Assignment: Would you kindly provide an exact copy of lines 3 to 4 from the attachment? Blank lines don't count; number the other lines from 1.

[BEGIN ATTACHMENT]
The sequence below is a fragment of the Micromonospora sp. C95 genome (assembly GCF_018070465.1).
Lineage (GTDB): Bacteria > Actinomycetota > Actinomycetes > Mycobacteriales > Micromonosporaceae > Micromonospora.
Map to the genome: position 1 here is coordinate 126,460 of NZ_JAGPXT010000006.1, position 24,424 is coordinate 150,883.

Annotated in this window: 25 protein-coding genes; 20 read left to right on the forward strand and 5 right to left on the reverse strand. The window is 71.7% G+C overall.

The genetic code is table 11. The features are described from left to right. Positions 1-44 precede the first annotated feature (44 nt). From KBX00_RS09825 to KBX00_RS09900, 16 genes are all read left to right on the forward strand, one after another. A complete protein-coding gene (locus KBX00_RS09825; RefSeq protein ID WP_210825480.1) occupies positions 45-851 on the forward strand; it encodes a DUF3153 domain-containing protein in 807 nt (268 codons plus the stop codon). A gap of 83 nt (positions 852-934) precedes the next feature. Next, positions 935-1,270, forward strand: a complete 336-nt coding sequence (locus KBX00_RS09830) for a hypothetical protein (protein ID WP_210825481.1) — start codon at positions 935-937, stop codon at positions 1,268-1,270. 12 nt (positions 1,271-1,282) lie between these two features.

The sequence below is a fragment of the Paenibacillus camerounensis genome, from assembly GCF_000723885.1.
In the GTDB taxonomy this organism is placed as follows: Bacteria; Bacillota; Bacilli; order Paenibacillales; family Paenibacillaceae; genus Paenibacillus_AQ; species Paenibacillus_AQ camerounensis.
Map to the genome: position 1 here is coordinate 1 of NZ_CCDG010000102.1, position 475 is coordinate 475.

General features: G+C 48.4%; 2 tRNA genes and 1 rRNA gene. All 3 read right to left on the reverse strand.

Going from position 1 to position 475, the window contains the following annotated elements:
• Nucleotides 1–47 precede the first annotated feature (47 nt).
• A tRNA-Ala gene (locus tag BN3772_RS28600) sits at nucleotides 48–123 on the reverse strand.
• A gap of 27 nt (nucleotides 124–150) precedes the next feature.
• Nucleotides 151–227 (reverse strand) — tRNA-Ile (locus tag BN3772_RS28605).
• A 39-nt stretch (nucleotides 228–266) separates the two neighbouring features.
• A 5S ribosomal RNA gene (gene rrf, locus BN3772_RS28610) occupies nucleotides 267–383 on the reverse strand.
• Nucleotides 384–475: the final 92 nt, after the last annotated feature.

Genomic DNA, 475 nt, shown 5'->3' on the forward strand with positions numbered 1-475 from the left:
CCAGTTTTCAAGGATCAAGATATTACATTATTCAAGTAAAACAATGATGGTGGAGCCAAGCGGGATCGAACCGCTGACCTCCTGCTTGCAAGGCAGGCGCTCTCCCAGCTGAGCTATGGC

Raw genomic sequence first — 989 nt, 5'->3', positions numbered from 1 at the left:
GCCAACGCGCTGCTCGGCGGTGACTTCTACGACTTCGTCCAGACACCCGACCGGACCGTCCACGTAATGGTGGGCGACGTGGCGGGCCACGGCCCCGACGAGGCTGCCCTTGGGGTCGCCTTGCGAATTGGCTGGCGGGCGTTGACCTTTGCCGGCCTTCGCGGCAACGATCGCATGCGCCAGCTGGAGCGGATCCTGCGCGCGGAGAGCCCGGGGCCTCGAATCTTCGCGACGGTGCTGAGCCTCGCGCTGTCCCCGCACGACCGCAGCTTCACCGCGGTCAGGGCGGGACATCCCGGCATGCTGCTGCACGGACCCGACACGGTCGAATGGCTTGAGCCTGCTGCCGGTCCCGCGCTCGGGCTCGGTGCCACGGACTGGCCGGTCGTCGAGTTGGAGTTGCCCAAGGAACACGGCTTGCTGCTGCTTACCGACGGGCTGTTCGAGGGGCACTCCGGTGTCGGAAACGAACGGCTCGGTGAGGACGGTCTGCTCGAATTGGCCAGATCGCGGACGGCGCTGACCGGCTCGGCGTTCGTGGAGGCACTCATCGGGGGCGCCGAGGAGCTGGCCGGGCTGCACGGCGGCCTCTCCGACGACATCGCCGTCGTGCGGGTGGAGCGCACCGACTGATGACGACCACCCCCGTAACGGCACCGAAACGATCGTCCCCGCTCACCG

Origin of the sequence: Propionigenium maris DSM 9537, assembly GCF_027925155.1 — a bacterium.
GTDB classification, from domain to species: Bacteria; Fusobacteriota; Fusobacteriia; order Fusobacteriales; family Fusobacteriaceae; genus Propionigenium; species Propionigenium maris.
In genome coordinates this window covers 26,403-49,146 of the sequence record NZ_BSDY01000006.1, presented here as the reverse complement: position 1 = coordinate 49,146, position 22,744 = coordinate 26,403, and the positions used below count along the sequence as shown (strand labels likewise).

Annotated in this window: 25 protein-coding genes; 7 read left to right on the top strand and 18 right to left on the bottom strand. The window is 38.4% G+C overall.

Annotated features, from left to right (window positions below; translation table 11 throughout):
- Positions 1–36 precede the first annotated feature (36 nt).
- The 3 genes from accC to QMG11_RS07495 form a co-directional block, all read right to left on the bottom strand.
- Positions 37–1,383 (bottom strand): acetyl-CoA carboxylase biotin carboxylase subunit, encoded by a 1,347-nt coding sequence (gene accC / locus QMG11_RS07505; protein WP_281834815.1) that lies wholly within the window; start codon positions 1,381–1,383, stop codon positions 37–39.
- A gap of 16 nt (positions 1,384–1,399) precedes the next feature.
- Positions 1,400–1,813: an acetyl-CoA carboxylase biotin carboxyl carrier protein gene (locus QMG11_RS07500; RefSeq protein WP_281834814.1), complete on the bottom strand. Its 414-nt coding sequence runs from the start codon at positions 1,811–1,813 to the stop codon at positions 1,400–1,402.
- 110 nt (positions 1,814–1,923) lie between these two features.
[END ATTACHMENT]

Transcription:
Map to the genome: position 1 here is coordinate 126,460 of NZ_JAGPXT010000006.1, position 24,424 is coordinate 150,883.

Annotated in this window: 25 protein-coding genes; 20 read left to right on the forward strand and 5 right to left on the reverse strand. The window is 71.7% G+C overall.